1. In this retrospective cohort study reviewing data from 2006 to 2017, researchers showed very premature infants identified as African American had more rapid declines in infant mortality, hypothermia, necrotizing enterocolitis (NEC),and length of stay as compared to white infants, while infants identified as Hispanic had more rapid declines in respiratory distress syndrome (RDS), pneumothorax as compared to very premature white infants.
2. Despite these declines, mortality and severe morbidity remained elevated overall compared to white infants, particularly for African American newborns.
Evidence Rating Level: 2 (Good)
Study Rundown: Though extreme prematurity is a major contributor to infant mortality, advances in in-hospital care of these newborns have improved outcomes in recent years. Still, little is known about how such advances have shifted outcomes among different racial and ethnic groups. In this study, researched examined the rates at which various obstetric and neonatal interventions were implemented in different racial and ethnic groups as well as the subsequent outcomes for each of these populations over an 11-year period. Through use of data from the Vermont Oxford Network (VON), researchers discovered that, in comparison to white infants, African American infants had a more rapid decline in mortality, hypothermia, NEC, and length of stay (LOS) and Hispanic infants had a faster decline in mortality, RDS, and pneumothorax, over the course of the study period. Despite these steeper rates of decline, mortality and several areas of severe morbidity remained relatively elevated for African American and Hispanic infants as compared to white infants at the end of the study period. As noted by the authors, the declines in various outcomes noted in this study offer areas for further intervention, though the persistent gap in outcomes warrants its own distinct investigation into other factors which may be at play.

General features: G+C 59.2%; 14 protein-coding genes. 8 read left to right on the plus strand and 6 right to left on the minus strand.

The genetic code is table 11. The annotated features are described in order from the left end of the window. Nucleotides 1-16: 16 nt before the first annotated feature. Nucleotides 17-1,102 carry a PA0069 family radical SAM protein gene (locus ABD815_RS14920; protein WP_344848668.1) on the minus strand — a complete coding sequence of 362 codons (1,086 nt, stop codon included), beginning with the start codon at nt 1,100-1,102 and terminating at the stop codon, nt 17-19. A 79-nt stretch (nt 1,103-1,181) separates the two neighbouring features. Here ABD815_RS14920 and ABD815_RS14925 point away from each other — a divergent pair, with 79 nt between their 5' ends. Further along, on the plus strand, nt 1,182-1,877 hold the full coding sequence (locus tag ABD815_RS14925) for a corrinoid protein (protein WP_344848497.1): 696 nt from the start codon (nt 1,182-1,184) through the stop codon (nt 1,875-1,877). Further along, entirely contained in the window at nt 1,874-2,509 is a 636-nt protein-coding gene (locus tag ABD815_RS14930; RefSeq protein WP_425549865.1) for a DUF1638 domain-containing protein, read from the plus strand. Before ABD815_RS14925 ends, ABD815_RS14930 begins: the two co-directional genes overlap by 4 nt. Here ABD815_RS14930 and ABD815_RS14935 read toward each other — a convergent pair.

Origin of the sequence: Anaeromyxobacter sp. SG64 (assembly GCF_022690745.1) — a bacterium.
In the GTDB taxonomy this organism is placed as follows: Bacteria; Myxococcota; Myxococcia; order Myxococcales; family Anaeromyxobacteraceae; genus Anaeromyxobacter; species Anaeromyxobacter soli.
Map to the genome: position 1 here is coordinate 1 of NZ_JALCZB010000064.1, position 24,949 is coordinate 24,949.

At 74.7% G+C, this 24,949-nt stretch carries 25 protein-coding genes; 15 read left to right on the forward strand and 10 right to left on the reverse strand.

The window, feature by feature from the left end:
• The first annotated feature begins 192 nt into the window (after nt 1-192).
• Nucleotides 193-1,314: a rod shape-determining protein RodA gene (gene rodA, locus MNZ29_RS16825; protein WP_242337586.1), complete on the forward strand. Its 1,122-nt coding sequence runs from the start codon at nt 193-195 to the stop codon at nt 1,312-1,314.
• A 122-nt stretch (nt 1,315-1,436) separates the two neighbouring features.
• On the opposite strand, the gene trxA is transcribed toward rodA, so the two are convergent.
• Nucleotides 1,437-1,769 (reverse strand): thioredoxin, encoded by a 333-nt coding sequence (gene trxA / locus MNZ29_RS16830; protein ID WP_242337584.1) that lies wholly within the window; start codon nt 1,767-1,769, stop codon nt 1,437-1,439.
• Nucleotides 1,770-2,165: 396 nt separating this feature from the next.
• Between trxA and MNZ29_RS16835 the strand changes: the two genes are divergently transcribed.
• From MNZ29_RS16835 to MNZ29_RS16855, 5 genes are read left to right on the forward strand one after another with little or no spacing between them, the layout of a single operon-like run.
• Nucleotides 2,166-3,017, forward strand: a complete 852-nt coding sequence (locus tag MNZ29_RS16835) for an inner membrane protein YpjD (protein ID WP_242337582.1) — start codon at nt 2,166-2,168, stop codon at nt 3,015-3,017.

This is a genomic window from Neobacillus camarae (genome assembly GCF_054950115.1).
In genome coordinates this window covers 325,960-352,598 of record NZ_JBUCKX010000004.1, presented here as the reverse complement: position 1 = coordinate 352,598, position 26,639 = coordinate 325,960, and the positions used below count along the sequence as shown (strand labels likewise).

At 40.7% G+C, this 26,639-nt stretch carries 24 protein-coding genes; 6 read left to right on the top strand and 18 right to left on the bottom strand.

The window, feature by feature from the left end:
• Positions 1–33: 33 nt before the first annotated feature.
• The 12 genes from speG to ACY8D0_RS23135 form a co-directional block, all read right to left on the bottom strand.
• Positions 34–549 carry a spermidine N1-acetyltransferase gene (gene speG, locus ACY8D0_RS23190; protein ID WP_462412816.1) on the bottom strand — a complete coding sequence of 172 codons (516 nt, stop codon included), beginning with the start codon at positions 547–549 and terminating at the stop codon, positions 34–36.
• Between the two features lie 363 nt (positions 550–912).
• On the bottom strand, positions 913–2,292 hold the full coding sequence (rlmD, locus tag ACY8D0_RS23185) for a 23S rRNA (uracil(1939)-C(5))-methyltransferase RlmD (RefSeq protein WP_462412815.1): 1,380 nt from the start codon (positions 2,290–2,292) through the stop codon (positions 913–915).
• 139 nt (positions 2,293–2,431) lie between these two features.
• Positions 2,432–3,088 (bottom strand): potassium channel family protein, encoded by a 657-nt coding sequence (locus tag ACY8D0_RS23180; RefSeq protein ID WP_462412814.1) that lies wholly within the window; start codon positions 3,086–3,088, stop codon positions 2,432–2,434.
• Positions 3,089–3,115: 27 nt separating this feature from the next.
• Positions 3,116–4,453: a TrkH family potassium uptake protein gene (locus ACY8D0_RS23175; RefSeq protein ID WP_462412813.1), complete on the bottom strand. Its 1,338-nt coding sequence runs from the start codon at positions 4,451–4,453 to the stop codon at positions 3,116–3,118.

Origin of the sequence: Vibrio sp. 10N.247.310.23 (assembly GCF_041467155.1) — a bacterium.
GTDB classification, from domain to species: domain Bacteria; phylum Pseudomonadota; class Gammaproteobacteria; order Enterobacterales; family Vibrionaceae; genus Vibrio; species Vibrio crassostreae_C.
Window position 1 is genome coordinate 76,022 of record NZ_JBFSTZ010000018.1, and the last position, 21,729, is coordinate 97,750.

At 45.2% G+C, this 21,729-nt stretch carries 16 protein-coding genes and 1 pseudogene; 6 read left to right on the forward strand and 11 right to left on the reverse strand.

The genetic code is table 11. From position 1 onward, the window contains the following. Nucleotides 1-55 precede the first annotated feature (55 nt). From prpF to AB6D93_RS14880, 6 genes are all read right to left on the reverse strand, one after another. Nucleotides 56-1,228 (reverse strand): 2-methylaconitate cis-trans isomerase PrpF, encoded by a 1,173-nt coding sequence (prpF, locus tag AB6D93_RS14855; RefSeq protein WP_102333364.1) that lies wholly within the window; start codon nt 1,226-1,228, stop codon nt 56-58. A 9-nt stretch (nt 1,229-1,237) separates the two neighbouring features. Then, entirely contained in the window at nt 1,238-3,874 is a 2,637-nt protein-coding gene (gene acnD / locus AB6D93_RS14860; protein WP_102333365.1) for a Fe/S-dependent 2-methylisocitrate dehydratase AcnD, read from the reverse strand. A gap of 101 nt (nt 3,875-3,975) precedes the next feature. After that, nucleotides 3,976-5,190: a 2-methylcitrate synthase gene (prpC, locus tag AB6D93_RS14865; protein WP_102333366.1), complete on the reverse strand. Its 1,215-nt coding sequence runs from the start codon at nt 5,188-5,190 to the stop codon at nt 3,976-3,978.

In-Depth [retrospective cohort]: In this study, researchers used data from VON to evaluate outcome disparities in over 215 000 infants born across the United States and Puerto Rico born at 22 to 29 weeks’ gestation between 2006 and 2017 (40.6% white, 34.8% African American, 20.4% Hispanic, 4.2% Asian American). Researchers discovered that the overall rates of mortality, hypothermia, NEC, and LOS remained higher for African American infants as compared to white infants over the study period, though the rate in decline of these outcomes was more rapid for African American infants as compared to white infants during the same study period (mortality: p < .0001; hypothermia: p < .0001; NEC: p = .028; LOS: p < .0001). Despite the more rapid decline, the overall rate of mortality, hypothermia, NEC, and longer LOS were all still elevated for African American infants at the end of the study period as compared to white infants. Similarly, for Hispanic infants as compared to white infants, Hispanic infants experienced a faster rate of decline in mortality (p = .032), RDS (p < .001), and pneumothorax (p = .0016) over the study period. Unlike African American infants, mortality among Hispanic infants was only slightly higher for some but not all years of the study, while rates of RDS and pneumothorax were slightly lower for some but not all years of the study.
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